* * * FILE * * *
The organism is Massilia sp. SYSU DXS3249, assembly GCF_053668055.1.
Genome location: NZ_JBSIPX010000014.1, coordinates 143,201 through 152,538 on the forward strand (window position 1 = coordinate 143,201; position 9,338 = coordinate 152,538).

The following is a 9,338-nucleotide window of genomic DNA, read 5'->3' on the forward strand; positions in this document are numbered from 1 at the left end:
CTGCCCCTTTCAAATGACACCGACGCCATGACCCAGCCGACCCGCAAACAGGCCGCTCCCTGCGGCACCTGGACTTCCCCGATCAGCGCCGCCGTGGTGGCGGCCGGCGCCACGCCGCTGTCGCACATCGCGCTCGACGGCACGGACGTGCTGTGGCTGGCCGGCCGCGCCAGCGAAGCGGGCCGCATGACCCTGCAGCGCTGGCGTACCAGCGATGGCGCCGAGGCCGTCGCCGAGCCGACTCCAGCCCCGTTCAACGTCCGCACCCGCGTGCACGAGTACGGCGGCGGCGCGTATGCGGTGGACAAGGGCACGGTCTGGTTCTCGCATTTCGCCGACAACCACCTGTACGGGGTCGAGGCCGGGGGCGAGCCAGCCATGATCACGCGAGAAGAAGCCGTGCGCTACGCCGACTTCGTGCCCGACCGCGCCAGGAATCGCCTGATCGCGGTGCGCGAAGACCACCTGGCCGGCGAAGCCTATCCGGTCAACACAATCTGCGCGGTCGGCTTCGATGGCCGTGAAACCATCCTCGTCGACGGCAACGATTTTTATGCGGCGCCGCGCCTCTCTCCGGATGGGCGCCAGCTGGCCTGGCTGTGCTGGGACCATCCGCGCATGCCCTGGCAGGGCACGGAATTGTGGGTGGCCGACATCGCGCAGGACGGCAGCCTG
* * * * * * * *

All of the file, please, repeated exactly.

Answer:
The organism is Massilia sp. SYSU DXS3249, assembly GCF_053668055.1.
Genome location: NZ_JBSIPX010000014.1, coordinates 143,201 through 152,538 on the forward strand (window position 1 = coordinate 143,201; position 9,338 = coordinate 152,538).

The following is a 9,338-nucleotide window of genomic DNA, read 5'->3' on the forward strand; positions in this document are numbered from 1 at the left end:
CTGCCCCTTTCAAATGACACCGACGCCATGACCCAGCCGACCCGCAAACAGGCCGCTCCCTGCGGCACCTGGACTTCCCCGATCAGCGCCGCCGTGGTGGCGGCCGGCGCCACGCCGCTGTCGCACATCGCGCTCGACGGCACGGACGTGCTGTGGCTGGCCGGCCGCGCCAGCGAAGCGGGCCGCATGACCCTGCAGCGCTGGCGTACCAGCGATGGCGCCGAGGCCGTCGCCGAGCCGACTCCAGCCCCGTTCAACGTCCGCACCCGCGTGCACGAGTACGGCGGCGGCGCGTATGCGGTGGACAAGGGCACGGTCTGGTTCTCGCATTTCGCCGACAACCACCTGTACGGGGTCGAGGCCGGGGGCGAGCCAGCCATGATCACGCGAGAAGAAGCCGTGCGCTACGCCGACTTCGTGCCCGACCGCGCCAGGAATCGCCTGATCGCGGTGCGCGAAGACCACCTGGCCGGCGAAGCCTATCCGGTCAACACAATCTGCGCGGTCGGCTTCGATGGCCGTGAAACCATCCTCGTCGACGGCAACGATTTTTATGCGGCGCCGCGCCTCTCTCCGGATGGGCGCCAGCTGGCCTGGCTGTGCTGGGACCATCCGCGCATGCCCTGGCAGGGCACGGAATTGTGGGTGGCCGACATCGCGCAGGACGGCAGCCTG